- Pro – Hosting the Games a second time would likely cost a lot less with the physical and intellectual capital still in place to get a megaevent off the ground again in the timeframe.
- Pro– It’s a chance to solidify legacy and reputation as a home of UK athletics, especially with Birmingham hosting the European Athletics Championships also in 2026.
- Pro – The analysis suggests it represents good value for money for the city, especially if the UK Government once again foots half of the bill.
On the other hand
- Con – There are probably diminishing returns to the reputational benefits of hosting a second Games.
- Con – The economic and time opportunity costs must be considered. This will take up a lot of public sector time that could be spent on other pressing issues in the region.
- Con – The city council is in deficit which may pose a problem in raising the funds to host for a second time.
What can the next host do to help ensure the Games present value for money?
Here are four ways the next host can seek to maximise the potential of the next games:
- Plan for displacement and prepare the wider region to absorb the activity displaced by the Games.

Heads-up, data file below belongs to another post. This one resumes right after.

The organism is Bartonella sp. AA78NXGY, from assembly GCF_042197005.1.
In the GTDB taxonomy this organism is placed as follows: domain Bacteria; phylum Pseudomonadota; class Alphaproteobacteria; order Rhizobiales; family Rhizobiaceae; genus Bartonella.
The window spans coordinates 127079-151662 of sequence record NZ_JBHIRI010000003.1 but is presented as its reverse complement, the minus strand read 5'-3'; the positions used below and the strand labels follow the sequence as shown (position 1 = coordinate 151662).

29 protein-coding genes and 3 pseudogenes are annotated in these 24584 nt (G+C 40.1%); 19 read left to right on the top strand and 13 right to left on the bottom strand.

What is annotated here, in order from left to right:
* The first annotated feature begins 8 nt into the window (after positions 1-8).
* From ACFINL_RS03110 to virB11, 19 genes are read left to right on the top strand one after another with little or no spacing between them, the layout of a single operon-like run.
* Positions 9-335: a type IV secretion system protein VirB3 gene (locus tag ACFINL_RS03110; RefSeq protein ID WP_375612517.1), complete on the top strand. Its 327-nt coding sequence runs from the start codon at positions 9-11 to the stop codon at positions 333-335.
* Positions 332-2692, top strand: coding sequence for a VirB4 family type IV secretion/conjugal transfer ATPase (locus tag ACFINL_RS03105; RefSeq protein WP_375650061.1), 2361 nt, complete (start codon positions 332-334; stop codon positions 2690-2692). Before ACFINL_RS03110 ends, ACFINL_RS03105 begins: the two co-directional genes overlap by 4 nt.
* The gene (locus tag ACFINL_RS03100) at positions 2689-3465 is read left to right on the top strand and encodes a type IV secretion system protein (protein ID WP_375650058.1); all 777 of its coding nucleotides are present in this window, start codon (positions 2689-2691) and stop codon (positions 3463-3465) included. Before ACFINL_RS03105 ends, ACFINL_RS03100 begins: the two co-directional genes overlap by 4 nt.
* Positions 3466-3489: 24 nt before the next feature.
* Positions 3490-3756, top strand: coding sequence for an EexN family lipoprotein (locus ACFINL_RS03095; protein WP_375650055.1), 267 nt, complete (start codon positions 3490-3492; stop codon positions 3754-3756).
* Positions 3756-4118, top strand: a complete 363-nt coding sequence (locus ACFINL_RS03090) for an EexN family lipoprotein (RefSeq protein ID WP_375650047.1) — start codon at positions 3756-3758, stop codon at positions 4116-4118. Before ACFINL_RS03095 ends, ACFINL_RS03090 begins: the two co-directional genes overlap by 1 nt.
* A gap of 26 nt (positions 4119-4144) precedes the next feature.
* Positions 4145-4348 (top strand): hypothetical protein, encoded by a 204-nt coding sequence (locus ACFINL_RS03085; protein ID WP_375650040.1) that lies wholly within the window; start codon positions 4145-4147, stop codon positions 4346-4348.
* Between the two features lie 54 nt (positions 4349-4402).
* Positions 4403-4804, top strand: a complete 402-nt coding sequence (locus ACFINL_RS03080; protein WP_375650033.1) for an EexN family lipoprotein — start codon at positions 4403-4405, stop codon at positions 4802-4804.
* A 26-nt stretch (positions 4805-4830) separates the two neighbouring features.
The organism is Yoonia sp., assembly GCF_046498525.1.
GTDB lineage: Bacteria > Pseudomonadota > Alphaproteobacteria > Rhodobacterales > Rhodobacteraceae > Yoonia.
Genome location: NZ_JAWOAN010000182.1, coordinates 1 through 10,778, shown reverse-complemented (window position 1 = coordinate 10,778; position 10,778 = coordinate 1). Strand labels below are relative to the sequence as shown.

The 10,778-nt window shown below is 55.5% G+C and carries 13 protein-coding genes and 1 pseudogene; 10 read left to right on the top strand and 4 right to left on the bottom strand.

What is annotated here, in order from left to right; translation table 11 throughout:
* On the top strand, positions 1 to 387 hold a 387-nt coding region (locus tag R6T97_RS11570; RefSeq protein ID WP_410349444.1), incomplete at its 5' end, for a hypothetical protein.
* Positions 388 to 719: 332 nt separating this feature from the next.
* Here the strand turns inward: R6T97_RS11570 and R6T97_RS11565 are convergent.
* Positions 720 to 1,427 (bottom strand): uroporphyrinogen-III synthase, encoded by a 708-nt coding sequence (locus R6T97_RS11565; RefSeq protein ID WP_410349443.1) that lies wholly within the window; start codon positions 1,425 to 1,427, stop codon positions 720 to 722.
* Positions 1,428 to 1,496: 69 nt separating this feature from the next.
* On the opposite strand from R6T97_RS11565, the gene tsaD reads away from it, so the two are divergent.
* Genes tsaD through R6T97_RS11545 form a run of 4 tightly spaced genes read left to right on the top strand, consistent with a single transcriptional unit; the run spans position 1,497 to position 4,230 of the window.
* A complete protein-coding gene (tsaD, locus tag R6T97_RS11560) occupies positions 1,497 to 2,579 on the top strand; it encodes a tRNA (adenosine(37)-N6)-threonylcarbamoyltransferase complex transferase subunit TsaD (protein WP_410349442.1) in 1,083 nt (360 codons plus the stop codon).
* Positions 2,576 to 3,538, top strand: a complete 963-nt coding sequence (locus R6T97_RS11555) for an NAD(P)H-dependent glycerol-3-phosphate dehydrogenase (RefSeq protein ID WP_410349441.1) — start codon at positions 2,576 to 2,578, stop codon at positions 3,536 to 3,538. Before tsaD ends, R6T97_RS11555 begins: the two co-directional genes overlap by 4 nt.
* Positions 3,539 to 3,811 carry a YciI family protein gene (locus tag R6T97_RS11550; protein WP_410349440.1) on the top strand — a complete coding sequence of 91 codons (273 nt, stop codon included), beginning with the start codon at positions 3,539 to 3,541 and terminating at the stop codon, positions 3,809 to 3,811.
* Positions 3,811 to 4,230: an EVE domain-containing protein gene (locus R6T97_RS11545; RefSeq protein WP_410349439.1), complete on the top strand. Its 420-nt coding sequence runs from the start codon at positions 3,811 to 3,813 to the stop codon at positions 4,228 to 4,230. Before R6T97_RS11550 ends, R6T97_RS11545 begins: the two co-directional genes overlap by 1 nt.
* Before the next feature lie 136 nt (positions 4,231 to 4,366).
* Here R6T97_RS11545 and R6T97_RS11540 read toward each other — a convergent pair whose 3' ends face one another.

- Encourage local supply chains and procurement to benefit local businesses.
- Develop employability and skills programmes to enable local people to benefit from job opportunities during the Games.
- Invest in developing the brand of the host city for long-term income streams and future opportunities.
The costs of hosting megaevents seem to be escalating and pitted against a challenging global macroeconomic environment finding a host for the Commonwealth Games is likely to remain a challenge.
The assessment of Premier Dan Andrews, that a Victoria 2026 Games wouldn’t represent value for money, is likely to be correct – megaevents often don’t in narrow economic terms. For the next host to be successful the Games must be viewed as a catalyst to support holistic inclusive growth rather than focused on the short-term tourism uplift.
This blog was written by Dr Matt Lyons, Research Fellow, City-REDI / WMREDI, University of Birmingham.
The views expressed in this analysis post are those of the authors and not necessarily those of City-REDI / WM REDI or the University of Birmingham.